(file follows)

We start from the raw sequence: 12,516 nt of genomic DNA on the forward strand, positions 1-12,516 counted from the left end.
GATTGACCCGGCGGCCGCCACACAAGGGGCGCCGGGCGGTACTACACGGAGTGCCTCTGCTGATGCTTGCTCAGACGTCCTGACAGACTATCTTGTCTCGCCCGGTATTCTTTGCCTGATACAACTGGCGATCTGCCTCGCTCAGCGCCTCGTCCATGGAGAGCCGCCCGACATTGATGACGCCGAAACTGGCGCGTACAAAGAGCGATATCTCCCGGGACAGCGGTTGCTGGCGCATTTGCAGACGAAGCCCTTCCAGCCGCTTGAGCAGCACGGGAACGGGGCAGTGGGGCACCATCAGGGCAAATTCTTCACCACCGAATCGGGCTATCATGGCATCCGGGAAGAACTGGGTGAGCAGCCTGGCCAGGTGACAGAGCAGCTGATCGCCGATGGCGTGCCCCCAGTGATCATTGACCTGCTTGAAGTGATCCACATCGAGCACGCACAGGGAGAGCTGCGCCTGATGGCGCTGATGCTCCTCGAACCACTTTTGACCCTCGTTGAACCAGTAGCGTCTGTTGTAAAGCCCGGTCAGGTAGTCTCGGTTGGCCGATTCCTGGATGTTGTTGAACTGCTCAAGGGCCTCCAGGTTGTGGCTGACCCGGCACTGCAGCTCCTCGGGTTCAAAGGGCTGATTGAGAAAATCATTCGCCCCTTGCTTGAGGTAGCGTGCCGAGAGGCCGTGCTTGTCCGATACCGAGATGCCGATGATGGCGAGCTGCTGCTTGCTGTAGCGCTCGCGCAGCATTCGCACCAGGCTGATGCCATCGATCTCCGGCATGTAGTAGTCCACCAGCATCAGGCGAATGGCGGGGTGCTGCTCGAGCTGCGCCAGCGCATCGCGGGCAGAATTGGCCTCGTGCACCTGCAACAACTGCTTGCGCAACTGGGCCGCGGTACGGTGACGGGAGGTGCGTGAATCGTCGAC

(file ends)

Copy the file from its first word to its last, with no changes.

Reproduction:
We start from the raw sequence: 12,516 nt of genomic DNA on the forward strand, positions 1-12,516 counted from the left end.
GATTGACCCGGCGGCCGCCACACAAGGGGCGCCGGGCGGTACTACACGGAGTGCCTCTGCTGATGCTTGCTCAGACGTCCTGACAGACTATCTTGTCTCGCCCGGTATTCTTTGCCTGATACAACTGGCGATCTGCCTCGCTCAGCGCCTCGTCCATGGAGAGCCGCCCGACATTGATGACGCCGAAACTGGCGCGTACAAAGAGCGATATCTCCCGGGACAGCGGTTGCTGGCGCATTTGCAGACGAAGCCCTTCCAGCCGCTTGAGCAGCACGGGAACGGGGCAGTGGGGCACCATCAGGGCAAATTCTTCACCACCGAATCGGGCTATCATGGCATCCGGGAAGAACTGGGTGAGCAGCCTGGCCAGGTGACAGAGCAGCTGATCGCCGATGGCGTGCCCCCAGTGATCATTGACCTGCTTGAAGTGATCCACATCGAGCACGCACAGGGAGAGCTGCGCCTGATGGCGCTGATGCTCCTCGAACCACTTTTGACCCTCGTTGAACCAGTAGCGTCTGTTGTAAAGCCCGGTCAGGTAGTCTCGGTTGGCCGATTCCTGGATGTTGTTGAACTGCTCAAGGGCCTCCAGGTTGTGGCTGACCCGGCACTGCAGCTCCTCGGGTTCAAAGGGCTGATTGAGAAAATCATTCGCCCCTTGCTTGAGGTAGCGTGCCGAGAGGCCGTGCTTGTCCGATACCGAGATGCCGATGATGGCGAGCTGCTGCTTGCTGTAGCGCTCGCGCAGCATTCGCACCAGGCTGATGCCATCGATCTCCGGCATGTAGTAGTCCACCAGCATCAGGCGAATGGCGGGGTGCTGCTCGAGCTGCGCCAGCGCATCGCGGGCAGAATTGGCCTCGTGCACCTGCAACAACTGCTTGCGCAACTGGGCCGCGGTACGGTGACGGGAGGTGCGTGAATCGTCGAC